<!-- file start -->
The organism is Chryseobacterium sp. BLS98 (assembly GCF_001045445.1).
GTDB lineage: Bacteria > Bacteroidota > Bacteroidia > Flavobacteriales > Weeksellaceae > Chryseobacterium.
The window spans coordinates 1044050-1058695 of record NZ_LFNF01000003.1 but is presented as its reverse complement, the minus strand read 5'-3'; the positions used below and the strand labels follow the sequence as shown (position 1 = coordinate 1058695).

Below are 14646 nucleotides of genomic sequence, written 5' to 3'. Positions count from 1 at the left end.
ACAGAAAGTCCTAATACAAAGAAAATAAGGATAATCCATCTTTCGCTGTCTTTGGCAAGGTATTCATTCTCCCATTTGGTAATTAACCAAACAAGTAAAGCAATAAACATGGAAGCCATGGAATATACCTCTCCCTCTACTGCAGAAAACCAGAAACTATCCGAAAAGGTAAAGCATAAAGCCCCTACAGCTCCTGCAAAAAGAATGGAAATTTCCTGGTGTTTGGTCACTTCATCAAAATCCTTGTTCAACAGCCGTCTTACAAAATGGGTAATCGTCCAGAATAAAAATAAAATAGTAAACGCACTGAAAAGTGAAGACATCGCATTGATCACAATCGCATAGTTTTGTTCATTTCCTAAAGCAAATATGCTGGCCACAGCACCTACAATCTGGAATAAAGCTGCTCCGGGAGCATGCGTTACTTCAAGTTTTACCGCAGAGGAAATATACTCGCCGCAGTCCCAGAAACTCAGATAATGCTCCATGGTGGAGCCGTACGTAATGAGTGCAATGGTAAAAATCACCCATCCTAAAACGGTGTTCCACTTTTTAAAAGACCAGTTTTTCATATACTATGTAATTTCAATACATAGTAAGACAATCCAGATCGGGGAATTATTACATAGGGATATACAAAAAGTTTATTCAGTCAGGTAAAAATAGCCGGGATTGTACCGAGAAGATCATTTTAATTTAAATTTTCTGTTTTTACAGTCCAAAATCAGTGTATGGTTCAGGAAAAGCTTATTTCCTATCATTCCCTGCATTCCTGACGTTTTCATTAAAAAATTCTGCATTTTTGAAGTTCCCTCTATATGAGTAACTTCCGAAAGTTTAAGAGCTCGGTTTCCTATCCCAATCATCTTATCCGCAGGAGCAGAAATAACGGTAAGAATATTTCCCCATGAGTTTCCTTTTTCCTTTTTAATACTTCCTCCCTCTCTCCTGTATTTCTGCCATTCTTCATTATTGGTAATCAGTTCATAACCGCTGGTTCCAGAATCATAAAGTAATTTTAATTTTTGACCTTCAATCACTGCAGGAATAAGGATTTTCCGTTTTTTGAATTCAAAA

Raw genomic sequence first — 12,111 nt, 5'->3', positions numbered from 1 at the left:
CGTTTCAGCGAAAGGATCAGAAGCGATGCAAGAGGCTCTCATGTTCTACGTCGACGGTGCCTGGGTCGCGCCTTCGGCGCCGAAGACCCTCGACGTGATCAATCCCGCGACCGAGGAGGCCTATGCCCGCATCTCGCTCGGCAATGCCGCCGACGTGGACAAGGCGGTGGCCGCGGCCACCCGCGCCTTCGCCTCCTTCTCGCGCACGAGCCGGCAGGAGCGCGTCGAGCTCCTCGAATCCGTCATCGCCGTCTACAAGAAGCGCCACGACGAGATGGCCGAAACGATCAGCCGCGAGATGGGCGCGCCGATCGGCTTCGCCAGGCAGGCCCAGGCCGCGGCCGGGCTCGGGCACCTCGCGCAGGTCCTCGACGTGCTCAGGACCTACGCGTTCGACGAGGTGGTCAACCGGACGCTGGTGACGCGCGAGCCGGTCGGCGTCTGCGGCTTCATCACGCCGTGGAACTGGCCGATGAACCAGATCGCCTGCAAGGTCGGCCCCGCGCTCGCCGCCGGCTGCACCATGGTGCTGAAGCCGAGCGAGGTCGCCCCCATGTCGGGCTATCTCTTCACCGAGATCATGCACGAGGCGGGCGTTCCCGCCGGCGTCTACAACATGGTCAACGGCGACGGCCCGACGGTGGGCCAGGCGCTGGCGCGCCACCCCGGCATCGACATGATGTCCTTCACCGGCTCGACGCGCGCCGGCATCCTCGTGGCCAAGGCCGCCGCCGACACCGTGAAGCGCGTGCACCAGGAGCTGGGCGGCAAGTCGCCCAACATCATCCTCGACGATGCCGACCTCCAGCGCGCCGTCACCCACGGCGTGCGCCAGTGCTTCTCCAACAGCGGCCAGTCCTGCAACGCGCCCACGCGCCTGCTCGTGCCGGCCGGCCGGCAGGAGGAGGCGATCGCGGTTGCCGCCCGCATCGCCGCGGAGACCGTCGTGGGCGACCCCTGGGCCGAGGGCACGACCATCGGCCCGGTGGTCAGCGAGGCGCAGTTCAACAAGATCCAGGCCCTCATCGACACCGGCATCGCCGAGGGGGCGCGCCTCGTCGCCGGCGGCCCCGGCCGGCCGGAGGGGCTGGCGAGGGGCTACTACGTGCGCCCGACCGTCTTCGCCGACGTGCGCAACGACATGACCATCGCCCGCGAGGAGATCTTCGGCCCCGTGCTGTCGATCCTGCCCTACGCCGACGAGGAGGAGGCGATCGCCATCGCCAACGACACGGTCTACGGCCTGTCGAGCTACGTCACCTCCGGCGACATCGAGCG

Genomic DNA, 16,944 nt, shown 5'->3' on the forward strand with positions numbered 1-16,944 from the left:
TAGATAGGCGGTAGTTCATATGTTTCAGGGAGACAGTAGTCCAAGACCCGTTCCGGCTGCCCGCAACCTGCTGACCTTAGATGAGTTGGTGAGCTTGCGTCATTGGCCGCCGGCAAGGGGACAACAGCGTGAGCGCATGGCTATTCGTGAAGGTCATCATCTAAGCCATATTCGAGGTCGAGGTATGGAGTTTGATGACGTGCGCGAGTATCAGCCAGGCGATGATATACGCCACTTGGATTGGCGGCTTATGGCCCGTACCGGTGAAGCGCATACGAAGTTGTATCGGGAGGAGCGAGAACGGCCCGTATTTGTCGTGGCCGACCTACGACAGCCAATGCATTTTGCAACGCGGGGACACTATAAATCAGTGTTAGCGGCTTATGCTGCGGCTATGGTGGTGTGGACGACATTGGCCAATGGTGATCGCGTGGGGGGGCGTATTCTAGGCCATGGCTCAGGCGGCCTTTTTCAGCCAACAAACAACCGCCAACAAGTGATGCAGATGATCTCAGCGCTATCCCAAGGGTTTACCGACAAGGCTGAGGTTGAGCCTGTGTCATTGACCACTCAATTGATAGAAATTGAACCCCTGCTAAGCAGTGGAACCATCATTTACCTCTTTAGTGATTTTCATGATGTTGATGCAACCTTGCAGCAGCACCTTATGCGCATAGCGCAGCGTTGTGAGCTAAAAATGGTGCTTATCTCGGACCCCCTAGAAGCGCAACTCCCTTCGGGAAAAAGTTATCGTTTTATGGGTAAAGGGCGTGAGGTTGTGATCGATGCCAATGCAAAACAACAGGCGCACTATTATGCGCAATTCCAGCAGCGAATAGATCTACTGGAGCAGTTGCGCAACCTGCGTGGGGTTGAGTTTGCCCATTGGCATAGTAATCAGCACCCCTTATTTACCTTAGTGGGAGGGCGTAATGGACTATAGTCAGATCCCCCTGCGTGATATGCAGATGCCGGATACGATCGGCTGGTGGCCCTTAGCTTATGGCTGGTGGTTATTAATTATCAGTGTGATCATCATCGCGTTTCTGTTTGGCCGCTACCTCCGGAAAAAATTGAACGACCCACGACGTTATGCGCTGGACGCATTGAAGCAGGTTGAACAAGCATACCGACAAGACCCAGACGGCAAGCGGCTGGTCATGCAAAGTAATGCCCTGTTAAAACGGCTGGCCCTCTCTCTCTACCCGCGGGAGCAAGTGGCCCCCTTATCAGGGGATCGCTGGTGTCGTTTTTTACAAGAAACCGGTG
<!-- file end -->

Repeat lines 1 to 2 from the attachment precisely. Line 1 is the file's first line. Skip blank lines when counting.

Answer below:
The organism is Chryseobacterium sp. BLS98 (assembly GCF_001045445.1).
GTDB lineage: Bacteria > Bacteroidota > Bacteroidia > Flavobacteriales > Weeksellaceae > Chryseobacterium.